|NOTE: The following is a bundle of facts grouped together to pose a theory of where the money came from that Tom was holding, at the time of the streetfight.
From the Earp/Holliday trial, testimony was given that Tom was carrying almost $3000.00 at the time of the gunfight. Why was he carrying that much money?
According to their brother, Will McLaury, in a letter, dated Nov. 9, 1881, to his sister's husband back in Iowa, "They" (Frank and Tom) "had just sold off their stock and would have started for my place in a day or two and they calculated to have visited their father and sisters in Iowa." And in another letter, dated Nov. 8, 1881, to his partner back in Texas, Will wrote, "My brother Frank and young Clanton who was killed had been with other parties gathering stock for several weeks and had come to town for business"
One of the "other parties" Frank and Billy had been gathering stock with, was Edwin Frink, a stockraiser whose ranch was near the McLaury's White Creek ranch in the Sulfur Spring Valley. Several weeks prior to the gunfight, both the Frink and McLaury ranches had been raided by a band of Apaches, led by Geronimo, as they were running for the border. Apparently, Frink and the McLaury's were working together since then to round up their scattered herds, in order to drive them to the Tombstone markets.
During this time, the following article had been appearing in the Tombstone Nugget and ran for about a month and a half, to two months,
"Messrs. Bauer & Kehoe, having contracted with Mr. Frink of Sulphur Spring Valley for 600 head of American beef cattle, take pleasure in announcing to their patrons and the public that from this time forward they will be able to supply them with meat of a superior quality to any ever before seen in the Territory. s24-tf.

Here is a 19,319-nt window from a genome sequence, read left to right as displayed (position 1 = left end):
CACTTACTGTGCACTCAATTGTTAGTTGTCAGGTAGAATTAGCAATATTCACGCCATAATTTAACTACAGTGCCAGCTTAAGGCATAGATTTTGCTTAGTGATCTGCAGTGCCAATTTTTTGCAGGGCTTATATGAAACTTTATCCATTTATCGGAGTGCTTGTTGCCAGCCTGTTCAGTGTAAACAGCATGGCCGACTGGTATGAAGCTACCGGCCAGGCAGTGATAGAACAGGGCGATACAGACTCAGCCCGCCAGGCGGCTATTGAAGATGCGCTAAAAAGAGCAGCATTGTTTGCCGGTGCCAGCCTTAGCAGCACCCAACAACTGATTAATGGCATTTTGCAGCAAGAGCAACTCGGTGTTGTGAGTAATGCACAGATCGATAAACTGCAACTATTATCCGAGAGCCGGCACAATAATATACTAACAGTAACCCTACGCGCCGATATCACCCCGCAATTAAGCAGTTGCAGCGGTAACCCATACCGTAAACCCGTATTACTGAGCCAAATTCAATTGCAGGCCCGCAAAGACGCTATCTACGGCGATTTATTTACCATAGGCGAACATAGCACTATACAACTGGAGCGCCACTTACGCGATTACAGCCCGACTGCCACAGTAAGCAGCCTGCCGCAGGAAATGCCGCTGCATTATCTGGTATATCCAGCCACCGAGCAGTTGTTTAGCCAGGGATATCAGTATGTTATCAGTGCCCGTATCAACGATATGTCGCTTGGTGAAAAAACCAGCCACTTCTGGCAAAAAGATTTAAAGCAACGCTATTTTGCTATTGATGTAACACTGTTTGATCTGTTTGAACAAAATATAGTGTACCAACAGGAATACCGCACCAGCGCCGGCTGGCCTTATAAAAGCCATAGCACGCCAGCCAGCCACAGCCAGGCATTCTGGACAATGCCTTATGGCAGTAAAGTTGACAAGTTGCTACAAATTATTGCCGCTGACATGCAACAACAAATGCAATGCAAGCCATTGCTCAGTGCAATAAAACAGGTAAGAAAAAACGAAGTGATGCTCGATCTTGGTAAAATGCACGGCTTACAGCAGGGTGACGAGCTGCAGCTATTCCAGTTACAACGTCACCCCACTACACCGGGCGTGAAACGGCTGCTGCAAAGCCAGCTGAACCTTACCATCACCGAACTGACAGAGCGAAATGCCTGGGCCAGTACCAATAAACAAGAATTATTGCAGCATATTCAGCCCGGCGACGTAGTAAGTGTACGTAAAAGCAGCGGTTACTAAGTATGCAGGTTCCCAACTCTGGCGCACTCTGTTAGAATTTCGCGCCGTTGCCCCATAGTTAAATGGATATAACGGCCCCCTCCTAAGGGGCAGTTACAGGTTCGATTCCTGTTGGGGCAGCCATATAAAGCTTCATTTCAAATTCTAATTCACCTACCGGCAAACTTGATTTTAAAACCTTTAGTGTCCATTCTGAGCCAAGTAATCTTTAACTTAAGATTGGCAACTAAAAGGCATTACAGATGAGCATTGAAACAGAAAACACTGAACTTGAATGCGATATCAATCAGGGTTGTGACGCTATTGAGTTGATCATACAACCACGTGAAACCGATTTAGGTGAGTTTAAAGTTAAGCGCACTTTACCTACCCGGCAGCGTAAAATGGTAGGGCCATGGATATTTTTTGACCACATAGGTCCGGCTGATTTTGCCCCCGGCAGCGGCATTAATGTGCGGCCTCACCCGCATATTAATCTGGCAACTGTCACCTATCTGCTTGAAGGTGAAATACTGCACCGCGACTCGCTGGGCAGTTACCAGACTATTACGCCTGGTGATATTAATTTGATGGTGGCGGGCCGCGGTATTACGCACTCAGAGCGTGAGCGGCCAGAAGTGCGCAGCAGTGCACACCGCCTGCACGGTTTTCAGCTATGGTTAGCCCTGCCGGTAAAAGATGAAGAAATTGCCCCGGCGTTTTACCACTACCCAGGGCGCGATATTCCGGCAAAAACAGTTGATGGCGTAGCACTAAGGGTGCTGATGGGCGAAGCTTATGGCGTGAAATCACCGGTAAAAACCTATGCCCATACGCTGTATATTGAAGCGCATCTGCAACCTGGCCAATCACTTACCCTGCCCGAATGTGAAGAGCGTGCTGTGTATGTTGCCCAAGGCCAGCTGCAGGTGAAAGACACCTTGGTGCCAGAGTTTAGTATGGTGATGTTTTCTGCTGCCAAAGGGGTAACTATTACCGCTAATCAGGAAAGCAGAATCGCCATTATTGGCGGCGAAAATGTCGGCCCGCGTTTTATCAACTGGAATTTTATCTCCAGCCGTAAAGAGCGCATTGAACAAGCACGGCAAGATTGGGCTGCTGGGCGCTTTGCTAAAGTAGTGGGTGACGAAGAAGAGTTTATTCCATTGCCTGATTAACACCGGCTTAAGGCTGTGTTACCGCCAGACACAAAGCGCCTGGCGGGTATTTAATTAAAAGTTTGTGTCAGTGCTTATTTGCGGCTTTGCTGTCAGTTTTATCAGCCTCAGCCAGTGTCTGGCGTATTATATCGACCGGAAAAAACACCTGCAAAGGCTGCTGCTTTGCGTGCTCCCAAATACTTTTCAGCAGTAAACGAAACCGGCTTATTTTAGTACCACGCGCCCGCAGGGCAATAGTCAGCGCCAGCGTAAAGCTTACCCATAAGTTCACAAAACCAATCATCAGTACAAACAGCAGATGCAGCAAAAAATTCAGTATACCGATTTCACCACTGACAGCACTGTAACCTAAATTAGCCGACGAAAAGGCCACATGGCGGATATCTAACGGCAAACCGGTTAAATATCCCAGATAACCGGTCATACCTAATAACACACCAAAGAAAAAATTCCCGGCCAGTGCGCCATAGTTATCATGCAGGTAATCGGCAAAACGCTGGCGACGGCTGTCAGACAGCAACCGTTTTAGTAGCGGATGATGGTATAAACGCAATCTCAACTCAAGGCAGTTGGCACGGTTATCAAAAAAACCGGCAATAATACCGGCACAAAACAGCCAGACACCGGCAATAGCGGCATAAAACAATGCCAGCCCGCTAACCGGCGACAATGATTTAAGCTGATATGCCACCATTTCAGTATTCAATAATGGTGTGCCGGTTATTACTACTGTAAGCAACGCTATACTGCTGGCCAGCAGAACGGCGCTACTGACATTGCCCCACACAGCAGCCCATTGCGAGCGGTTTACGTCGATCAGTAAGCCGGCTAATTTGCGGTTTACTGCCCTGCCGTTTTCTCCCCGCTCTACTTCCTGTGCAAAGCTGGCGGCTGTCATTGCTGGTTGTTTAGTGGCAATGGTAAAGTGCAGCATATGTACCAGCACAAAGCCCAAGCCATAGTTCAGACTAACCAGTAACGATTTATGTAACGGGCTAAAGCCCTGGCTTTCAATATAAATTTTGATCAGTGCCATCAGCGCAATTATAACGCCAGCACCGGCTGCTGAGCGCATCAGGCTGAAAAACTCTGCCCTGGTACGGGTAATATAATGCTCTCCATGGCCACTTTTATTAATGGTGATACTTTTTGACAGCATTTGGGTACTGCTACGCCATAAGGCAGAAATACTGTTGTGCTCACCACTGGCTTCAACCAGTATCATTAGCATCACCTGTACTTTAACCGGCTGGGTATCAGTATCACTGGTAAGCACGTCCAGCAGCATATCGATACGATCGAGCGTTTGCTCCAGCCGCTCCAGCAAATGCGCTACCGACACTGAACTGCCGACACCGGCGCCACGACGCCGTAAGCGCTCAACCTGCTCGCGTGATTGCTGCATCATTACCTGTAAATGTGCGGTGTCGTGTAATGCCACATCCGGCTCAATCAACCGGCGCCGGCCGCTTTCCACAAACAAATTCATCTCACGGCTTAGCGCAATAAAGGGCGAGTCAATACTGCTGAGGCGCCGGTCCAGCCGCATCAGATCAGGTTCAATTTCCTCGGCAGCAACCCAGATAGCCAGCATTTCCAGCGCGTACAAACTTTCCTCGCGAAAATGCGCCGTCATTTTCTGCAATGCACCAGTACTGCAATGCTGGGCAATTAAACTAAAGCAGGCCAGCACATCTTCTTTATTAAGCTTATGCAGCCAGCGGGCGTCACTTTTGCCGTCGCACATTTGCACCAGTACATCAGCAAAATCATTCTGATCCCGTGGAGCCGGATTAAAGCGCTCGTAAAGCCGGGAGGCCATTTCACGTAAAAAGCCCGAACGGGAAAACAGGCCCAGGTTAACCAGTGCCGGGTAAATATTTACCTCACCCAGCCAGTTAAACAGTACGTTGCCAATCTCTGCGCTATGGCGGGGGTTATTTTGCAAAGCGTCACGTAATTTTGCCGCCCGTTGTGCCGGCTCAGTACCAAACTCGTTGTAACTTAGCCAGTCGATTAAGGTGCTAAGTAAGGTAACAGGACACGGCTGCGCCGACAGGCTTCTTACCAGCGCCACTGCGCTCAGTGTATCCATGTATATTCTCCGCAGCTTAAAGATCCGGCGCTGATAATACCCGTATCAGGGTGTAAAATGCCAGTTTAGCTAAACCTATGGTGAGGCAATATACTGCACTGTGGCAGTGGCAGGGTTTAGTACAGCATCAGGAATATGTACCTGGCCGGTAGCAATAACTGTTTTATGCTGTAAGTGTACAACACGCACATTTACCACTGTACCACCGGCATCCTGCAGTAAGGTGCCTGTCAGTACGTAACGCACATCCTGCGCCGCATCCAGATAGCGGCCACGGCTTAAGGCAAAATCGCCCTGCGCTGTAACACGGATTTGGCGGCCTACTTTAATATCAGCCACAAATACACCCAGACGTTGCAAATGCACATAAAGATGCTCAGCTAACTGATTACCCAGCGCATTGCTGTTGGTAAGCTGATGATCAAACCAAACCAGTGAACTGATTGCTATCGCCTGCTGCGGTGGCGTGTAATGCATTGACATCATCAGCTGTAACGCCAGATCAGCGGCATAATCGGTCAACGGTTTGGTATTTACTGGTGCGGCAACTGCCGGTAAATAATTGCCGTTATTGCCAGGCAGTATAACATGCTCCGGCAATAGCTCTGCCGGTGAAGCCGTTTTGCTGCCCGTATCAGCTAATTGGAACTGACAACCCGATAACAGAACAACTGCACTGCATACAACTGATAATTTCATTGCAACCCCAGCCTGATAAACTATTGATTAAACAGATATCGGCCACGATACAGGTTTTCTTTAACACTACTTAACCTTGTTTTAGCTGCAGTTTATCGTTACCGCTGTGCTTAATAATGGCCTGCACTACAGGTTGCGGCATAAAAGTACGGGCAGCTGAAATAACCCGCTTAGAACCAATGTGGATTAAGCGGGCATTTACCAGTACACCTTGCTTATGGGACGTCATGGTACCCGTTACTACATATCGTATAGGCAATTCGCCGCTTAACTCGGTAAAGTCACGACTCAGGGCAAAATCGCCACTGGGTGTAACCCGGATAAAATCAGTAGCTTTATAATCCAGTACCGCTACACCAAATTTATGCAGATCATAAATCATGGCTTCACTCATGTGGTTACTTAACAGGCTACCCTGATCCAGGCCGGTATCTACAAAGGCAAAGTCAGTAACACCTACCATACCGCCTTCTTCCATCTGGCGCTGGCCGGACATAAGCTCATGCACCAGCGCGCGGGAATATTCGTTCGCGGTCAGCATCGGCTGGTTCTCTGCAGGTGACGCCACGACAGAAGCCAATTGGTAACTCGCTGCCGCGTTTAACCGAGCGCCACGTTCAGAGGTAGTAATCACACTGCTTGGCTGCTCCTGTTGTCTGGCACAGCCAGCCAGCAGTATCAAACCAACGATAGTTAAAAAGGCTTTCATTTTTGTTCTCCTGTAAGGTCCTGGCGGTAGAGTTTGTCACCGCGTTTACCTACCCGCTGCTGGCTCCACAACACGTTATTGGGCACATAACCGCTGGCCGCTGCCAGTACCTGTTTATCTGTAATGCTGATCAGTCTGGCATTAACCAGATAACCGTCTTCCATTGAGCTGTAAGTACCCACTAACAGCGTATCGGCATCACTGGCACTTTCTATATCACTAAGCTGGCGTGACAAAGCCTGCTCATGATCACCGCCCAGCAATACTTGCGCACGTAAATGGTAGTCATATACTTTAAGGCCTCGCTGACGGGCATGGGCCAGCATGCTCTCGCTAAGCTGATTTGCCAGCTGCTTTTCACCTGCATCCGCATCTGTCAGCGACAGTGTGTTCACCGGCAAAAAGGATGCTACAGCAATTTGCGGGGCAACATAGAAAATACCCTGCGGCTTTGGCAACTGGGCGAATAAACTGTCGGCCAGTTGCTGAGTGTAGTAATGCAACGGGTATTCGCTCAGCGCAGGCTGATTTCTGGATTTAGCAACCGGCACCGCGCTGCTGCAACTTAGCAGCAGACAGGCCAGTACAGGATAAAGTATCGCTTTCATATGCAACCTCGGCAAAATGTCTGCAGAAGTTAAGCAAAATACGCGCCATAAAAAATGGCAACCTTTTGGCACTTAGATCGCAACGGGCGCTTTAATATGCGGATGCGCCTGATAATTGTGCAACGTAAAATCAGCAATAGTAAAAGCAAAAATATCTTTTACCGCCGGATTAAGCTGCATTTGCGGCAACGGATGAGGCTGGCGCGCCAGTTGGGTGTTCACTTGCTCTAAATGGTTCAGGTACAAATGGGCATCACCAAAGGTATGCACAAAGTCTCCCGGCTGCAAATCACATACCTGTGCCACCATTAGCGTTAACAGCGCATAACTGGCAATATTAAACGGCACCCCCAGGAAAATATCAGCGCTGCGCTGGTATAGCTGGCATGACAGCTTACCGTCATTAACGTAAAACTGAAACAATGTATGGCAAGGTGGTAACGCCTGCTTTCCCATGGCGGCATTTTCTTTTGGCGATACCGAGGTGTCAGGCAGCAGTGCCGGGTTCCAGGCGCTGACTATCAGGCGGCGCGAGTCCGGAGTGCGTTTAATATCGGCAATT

Now (here's the theory part), we have the McLaury brothers on the verge of leaving the Territory, Frank McLaury and Edwin Frink (along with Billy Clanton) working together to gather up, not only Frinks herd, but possibly the McLaury (and Clanton?) herd, as well, with a promise of 600 head to deliver and Tom, already in town, with a wad of cash in his pocket. I believe that Frink and the McLaury's were partners in the Bauer & Kehoe Market deal, mentioned in the article. This may also explain why part of Tom's money was gone after the gunfight. It may have been owed to Frink.
McClaughry... McClaury... McLaury... McLaurie...
All above are correct, and many more variations. Frank and Tom's surname, when they were born in Kortright, NY was "McClaughry". The 1913 book The Genealogy of the Mc Claughry Family, by Charles C. McClaughry1, claimed the name derives from Mac Chlach righ, "son of the King of the Stone" or "son of Kingstone". The book raises the idea that the name may have been a "hidden name" of the outlawed and hunted Clan MacGregor who traces their lineage to Alpin, King of Scots. The highland kings of Scotland were also named "King of the Stone" because they were coronated in Scone seated on the "Stone of Destiny."